According to your sources on Twitter, how does this continue to affect employees at the company? day you deal with the tweets from elon about your product and your policies and your executives i think at that point a lot of the people who really hated that may have gone by now, certainly some of them and at one specific point While you still have to do your job, I think there's still that cloud of uncertainty. It's not a very fun place to work right now when you just don't know what your future will be like in a few months Well thanks for this update seems like a long few weeks between now and mid-October okay Kurt Wagner from
Bloomberg thanks that you come the us government i'll be joined by congressman and antitrust subcommittee chairman david cicilline all that and more next is
bloomberg i think just because they've been successful in a few different deals doesn't mean that somehow, having unnatural market power just means you've been successful on a few different customer experiences.
I'm looking at the opportunity we're offering. I look at the skills people learn through YouTube. You know I feel it everywhere, when I talk to people and give them access to information and knowledge I think will end up on the right side of the story too. I don't think big is bad in itself or that competition is good and any business, especially the companies that are big and have big unintended consequences at your scale cannot be dealt with as an afterthought, they must be dealt with as you scale. Regulation will play an important role here. I think privacy regulations are important in areas like AI regulation.
Some thoughts on this from my interviews with various big tech CEOs over the past 18 months, when antitrust scrutiny has been the most talked about piece of legislation, the bipartisan American innovation and voting online law targeting big tech and companies like Amazon would prevent Meta Alphabet and Apple from penalizing competitors to improve their own products and services, it seemed on track to be scrutinized by the Senate this summer, but more pressing bills like the Anti-Inflation Act and the Chips Act were pushed first How the antitrust bill is in limbo Where's the momentum Now let's take Congressman and Antitrust Subcommittee Chairman David Cicilline for more Congressman Cillini.
It's so great to have you with us again. Thanks for taking the time I have enough votes to pass the House and need more Republican votes to do well. Thank you for having me back. Great to see you again Both bills, the Apps bill as well as the uh Innovation Online Act you just referred to, have been non-partisan since they were introduced. As you know we had a 16 month bipartisan investigation that produced a 450 page report and then came up with legislative solutions is one of them, we have the votes in the House and Senate but as you pointed out we have in told the business press a lot of things with both the Inflation Reduction Act and the Assault Weapons Ban Act that we needed to address ss my expectation is that when we come back in september we will deal with this bill first in the senate and then in the house and on send the presidential desk so you are optimistic then senator schumer will set a date in september and that will happen before the midterms well senator schubert said publicly and i know i have worked very closely with senator klobuchar there is a bipartisan faction by people in the senate and in the house who strongly support this legislation en and understand that they are small businesses from the monopoly power of these big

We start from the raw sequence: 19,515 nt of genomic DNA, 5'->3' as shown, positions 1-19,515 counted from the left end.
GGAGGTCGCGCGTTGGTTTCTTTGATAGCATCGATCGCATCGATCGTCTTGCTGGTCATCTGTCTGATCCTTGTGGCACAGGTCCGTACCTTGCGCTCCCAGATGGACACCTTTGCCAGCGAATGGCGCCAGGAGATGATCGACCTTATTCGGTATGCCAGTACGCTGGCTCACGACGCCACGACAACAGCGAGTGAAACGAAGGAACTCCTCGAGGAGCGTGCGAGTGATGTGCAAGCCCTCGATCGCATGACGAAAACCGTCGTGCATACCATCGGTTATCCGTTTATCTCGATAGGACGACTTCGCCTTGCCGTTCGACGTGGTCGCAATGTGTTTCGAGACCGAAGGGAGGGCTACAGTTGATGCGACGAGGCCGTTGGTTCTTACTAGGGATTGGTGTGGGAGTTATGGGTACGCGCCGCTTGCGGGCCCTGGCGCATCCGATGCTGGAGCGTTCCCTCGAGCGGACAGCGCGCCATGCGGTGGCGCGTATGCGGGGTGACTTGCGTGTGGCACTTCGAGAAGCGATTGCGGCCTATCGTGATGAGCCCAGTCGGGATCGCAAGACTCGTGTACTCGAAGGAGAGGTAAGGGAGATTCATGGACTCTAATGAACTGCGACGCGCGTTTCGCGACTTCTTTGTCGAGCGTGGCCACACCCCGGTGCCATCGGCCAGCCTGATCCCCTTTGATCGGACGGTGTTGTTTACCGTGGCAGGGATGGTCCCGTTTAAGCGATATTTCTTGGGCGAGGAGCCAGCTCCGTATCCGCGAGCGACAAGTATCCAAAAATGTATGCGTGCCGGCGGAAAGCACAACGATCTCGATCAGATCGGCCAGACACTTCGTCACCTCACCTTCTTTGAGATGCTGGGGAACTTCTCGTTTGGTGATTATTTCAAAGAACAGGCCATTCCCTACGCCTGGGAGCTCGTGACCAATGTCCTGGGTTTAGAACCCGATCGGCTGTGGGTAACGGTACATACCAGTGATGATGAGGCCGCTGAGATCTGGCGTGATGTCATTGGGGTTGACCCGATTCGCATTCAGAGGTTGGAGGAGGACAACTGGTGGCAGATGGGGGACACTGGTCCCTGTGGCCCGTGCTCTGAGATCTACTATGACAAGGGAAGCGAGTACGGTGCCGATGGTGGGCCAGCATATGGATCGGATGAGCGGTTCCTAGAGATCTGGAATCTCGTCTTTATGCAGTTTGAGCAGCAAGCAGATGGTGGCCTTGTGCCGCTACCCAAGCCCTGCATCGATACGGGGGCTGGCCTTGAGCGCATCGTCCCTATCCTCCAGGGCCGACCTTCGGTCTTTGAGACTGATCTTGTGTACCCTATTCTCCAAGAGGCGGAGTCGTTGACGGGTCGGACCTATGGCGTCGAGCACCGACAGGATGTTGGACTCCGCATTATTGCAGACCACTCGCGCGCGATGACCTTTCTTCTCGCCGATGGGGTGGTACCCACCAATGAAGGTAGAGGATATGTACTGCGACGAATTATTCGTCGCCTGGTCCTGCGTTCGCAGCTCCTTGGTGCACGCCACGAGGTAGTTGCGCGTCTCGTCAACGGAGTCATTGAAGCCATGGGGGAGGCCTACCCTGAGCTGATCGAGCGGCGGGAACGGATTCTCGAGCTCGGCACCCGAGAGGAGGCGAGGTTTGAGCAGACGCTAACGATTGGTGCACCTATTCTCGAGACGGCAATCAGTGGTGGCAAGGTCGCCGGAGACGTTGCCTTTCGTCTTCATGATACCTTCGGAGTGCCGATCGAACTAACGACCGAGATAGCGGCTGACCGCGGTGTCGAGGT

technology platforms we need to restore competition to the digital market that is good for consumers good for small businesses good for competition and strongly supported by the American public polls
show that 75 of Americans believe Congress needs to reign in Big Tech and restore competition so it's good for small business.
The public wants it, our constituents want it, and I expect nator uh schumer to get the bill on the floor in september, then we'll take it in the house and send it to the president's table, which by the way was the most pro-competitive president we've ever had both in his executive order and in his appointments in his administration, and someone who genuinely understands that competition is at the heart of making our economy work for all, there's still concern that you know this bill, even among Democrats could be used as a weapon to prevent big tech companies from moderating some of the most extreme content, does the bill need to change everything to address these concerns, and if the bill changes, can you keep or keep these Republicans on board?
I don't think the bill actually needs to be changed, as long as the policies that a platform put in place to protect against certain types of speech, er, particularly dangerous speech, or speech that they deem inappropriate, as long as they adhered to the same standard becomes a They do not say that for liberal viewers this is a test for more conservative purposes. As long as there is an established standard that applies to everyone, there is no concern that you have the ability to moderate content, but the truth is that these platforms don't want to change anything they want in order to preserve an ecosystem that Has generated profits that have never been seen in world history because they prefer their own products and services, they collect a tremendous amount of data from consumers and monetize that data and they have no interest in competing, they want to stay in the Be able to acquire or crush or block their competitors so they can expand their market power and dominance and increase their profits they have spent over $120 million killing this bill knowing it will bring competition , which is bad for our economy because competition is the biggest driver of innovation when we do To become a global economic power e.g u stay, we need to have competition in this space, and right now we don't, so keep using the word you, and I assume you mean, uh, meta-apple alphabet, Amazon, here we are, you know the exit of the pandemic is here One of those companies that